Monday, December 30, 2013
Following up on Tonya's recent post re: organizing the statement of the case, I thought I'd share some additional sources and thoughts on using subheaders for breaking up the facts section.
Two of the best sources I've seen on this topic are Ross Guberman's Point Made and Noah Messing's The Art of Advocacy. Guberman says that "[n]early all the top advocates break up their fact sections through headings." Then he uses one of the DOJ's briefs in United States v. (Martha) Stewart to illustrate how it can be done:
- "Get Martha on the Phone"
- "Peter Bacanovic Thinks ImClone is Going to Start Trading Downward"
- Stewart Sells Her ImClone Stock
- "Something is Going on With ImClone and Martha Stewart Wants to Know What"
- Stewart's Conversation With Mariana Pasternak
- The Investigation Begins
- The Tax Loss Selling Cover Story
- January 3, 2002: Faneuil Lies to Investigators
- Bacanovic Changes the Cover Story
- January 7, 2002: Bacanovic Lies to Investigators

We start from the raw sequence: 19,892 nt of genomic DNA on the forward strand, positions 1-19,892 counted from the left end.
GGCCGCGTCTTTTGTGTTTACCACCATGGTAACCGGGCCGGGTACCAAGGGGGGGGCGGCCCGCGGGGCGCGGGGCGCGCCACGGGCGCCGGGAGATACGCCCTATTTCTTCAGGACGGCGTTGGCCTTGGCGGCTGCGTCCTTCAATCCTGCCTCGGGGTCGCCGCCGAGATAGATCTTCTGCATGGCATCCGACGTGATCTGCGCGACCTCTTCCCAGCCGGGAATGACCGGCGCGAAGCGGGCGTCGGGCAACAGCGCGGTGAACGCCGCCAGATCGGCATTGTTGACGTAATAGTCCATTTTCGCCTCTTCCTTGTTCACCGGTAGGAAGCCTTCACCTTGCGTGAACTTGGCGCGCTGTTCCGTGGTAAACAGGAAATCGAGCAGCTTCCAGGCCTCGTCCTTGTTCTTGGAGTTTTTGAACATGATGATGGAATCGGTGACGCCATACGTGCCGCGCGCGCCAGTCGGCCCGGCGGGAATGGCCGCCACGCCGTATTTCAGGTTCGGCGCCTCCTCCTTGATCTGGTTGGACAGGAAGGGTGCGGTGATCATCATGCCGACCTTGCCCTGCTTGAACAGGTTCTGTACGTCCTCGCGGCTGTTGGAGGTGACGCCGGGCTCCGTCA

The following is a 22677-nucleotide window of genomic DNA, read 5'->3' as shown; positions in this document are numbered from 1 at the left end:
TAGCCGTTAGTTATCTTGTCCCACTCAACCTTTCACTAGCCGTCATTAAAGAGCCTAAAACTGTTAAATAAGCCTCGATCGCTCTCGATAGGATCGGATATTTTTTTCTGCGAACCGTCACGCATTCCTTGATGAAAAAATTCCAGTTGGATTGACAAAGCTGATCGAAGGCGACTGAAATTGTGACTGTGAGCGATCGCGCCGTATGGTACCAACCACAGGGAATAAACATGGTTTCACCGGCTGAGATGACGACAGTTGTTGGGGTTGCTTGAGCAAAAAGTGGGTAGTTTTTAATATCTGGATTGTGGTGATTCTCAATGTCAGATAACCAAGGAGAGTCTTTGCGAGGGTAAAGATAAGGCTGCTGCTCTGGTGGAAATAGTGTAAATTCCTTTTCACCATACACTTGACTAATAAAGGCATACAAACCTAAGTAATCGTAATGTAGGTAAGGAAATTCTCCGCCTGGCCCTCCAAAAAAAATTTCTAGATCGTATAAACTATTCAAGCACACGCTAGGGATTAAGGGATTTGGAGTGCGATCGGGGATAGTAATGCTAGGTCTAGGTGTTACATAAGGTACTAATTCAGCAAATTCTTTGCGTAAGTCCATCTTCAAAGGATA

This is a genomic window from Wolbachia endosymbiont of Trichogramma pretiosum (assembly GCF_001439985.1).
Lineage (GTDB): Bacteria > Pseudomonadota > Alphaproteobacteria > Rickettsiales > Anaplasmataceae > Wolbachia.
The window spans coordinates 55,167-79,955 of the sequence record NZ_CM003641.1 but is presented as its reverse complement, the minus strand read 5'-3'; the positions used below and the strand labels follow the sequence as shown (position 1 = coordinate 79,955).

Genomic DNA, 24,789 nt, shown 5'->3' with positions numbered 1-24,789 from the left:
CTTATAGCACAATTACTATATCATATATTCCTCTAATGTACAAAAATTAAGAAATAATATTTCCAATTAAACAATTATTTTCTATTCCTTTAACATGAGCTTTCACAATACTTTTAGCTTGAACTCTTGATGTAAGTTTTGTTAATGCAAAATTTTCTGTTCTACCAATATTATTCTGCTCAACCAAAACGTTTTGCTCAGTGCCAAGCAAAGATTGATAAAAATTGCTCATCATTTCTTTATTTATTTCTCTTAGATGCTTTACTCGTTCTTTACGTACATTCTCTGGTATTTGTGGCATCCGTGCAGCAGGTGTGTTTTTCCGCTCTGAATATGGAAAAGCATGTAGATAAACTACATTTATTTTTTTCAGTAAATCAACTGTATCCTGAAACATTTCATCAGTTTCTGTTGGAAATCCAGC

- Stewart Alerts Bacanovic's Telephone Message
- February 4, 2002: Stewart Lies to Investigators
- February 13, 2002: Bacanovic Lies in Sworn Testimony
- March 7, 2002: Faneuil Lies to Investigators Again
- April 10, 2002: Stewart Lies to Investigators Again
- Stewart's False Public Statements
- Faneuil Reveals the Truth
- Bacanovic's Defense Case
- Stewart's Defense Case
- The Government's Rebuttal Case
- Judgment of Acquital on Count Nine
- The Verdict
These headings (alone) tell the Government's story. And notice how they aren't neutral; they're argumentative. Nothing wrong with that. Messing, for example, says that "an argumentative heading tells readers exactly what to expect."
Also, notice how all of the verbs are in present tense. Guberman says it's a good idea to "strive for novelistic effect" in the facts section and that using present tense verbs in the headings is "another way to give your headings a novelistic feel."
If you want to see more examples of how subheadings can help in the facts section, take a look at Point Made and The Art of Advocacy. Both books are worth having on your shelf.